When she walks out into the globe however, she belongs completely, because in that part of the story she is not just some retired math teacher with nothing keeping her particularly anywhere, she is like the hero. It’s not apparent right away, but eventually it will become clear that the globe is an experimental, separate, and very important place with real implications, and Linda is the only one who can walk out into it. And this counts too: the globe, and Linda being the only one who can walk in it, along with going to the singing in a hollow in the hills.

Al and Linda don’t really like each other. She has stayed there a lot, I hope not because her son won’t let her stay at his house, I hope for other reasons. The hostel, which is also the regular Knoxville home of a traveling oilman from Venezuela, and the usual Dutch backpackers, is only $15 a night, which is why I am staying there too. Linda and I are the only ones in the female dorm. We each get our own bunkbed, and we each take the bottom bunk. At night she sleeps sitting. They are not good nights.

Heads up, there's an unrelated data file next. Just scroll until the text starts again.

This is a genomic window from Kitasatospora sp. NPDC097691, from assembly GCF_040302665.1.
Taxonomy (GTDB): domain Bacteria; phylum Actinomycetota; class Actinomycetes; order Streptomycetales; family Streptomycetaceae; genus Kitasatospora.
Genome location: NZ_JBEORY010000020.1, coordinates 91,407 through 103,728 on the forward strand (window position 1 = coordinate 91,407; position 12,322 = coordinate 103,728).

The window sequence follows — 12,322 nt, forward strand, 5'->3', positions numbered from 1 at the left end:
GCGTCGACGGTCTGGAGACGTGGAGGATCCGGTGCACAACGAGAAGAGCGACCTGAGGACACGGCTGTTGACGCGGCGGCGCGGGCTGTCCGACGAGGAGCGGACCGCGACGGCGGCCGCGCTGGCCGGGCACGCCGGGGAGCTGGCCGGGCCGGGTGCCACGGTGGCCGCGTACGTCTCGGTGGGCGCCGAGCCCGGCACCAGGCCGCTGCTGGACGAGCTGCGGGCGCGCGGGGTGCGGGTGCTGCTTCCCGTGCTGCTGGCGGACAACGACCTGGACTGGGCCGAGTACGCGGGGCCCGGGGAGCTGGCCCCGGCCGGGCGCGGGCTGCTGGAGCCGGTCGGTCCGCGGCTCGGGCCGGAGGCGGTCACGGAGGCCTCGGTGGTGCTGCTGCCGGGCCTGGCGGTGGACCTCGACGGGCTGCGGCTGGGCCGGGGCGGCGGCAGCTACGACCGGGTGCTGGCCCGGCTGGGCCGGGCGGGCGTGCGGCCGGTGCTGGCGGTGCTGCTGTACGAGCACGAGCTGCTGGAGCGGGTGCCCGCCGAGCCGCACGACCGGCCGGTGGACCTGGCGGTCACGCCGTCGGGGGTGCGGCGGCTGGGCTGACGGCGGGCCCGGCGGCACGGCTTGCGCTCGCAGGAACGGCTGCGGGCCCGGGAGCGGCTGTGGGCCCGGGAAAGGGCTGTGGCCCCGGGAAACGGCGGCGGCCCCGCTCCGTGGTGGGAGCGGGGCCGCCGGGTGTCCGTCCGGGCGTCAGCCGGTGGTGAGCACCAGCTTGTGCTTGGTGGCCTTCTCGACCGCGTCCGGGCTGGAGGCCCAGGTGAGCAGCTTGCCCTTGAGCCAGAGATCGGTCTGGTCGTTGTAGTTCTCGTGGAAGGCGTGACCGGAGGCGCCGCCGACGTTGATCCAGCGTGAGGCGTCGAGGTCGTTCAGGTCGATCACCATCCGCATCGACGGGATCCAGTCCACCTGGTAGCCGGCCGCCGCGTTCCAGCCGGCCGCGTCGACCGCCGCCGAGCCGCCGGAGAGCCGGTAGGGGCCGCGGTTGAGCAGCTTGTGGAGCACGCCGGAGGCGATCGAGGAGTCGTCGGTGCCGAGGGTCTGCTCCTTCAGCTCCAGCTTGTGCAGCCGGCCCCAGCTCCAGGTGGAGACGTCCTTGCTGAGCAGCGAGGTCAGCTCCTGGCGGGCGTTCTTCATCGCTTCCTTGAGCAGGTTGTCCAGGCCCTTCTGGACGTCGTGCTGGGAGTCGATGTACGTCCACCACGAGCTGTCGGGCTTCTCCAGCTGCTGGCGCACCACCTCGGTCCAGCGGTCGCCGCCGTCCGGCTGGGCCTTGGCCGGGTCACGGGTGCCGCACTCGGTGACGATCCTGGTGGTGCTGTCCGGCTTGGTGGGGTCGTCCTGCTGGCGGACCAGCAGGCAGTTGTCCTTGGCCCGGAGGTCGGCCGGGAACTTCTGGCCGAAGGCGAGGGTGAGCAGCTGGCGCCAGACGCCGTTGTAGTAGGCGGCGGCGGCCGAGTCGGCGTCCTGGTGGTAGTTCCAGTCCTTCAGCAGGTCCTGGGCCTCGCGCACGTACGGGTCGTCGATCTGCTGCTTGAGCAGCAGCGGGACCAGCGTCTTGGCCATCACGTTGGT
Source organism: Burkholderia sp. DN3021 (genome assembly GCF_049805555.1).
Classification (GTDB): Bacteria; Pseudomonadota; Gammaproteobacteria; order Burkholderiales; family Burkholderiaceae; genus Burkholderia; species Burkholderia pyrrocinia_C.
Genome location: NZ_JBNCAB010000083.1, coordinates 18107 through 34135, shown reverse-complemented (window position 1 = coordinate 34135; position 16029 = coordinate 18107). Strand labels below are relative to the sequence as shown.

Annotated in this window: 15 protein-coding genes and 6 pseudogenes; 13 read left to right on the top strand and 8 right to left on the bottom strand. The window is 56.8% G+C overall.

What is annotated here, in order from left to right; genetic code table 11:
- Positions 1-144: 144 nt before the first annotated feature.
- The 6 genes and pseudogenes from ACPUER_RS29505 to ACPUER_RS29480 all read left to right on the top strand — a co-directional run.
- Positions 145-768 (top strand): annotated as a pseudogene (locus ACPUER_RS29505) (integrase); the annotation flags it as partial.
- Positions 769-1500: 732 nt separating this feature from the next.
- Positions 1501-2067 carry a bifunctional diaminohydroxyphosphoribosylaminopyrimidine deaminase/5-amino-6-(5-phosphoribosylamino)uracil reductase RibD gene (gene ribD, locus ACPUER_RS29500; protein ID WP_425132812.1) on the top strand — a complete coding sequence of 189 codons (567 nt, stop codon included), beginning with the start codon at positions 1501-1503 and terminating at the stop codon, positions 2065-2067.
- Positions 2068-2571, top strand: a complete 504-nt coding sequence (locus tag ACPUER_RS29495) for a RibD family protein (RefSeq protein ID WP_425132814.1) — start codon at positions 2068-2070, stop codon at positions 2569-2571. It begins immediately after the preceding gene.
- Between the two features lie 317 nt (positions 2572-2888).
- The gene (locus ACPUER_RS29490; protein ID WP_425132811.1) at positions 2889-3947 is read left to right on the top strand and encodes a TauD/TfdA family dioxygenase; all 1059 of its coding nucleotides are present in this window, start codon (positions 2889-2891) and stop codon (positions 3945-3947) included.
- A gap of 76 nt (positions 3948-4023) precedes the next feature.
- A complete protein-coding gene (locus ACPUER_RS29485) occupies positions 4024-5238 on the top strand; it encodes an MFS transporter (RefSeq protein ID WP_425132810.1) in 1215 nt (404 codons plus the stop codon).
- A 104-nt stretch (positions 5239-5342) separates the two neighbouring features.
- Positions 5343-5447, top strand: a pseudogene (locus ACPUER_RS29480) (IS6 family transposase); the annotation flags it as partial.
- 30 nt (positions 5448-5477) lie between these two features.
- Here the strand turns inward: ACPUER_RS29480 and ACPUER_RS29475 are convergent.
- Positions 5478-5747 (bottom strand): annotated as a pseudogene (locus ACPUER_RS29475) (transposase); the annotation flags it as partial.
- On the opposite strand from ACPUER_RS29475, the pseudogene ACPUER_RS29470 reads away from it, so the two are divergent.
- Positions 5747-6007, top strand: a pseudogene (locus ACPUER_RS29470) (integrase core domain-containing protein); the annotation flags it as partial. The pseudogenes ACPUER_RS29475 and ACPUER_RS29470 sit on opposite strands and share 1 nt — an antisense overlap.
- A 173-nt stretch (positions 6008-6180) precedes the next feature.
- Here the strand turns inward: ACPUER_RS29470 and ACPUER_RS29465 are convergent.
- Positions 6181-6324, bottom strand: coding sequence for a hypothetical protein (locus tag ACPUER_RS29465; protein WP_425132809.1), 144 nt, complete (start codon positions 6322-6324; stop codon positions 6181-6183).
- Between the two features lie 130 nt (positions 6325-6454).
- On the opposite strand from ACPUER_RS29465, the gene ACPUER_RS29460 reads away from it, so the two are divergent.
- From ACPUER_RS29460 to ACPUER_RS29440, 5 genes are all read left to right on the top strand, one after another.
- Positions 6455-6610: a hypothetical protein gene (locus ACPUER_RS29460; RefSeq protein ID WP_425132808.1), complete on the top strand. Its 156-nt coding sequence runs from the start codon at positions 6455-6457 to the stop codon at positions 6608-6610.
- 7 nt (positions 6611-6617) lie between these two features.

In the future, in this story, Linda will climb down a ladder, having pulled back something like a manhole on the floor of the forest in the globe, and she will climb down, and emerge into the ceiling, essentially, of a massive underground hollow. She will see that there are hundreds of people in the half-light pasting what look like fish scales onto the walls, with tweezers and their own spit. Later, when it is ready, they will open tunnels that reach up to the surface, geometrically perfect tunnels threaded with mirrors, and light will come down from the surface and bounce across the room and the fish scales will glow, and the whole room will be a silvery green, and then they will lower down a ball into the center, threaded outwards and it will be like a sun in the middle of the earth. Instead of hanging above everything in the sky, it will hang in the center of the cavern that, reticulated with catwalks and crannies, has no up or down. People will move freely around the sun-like ball.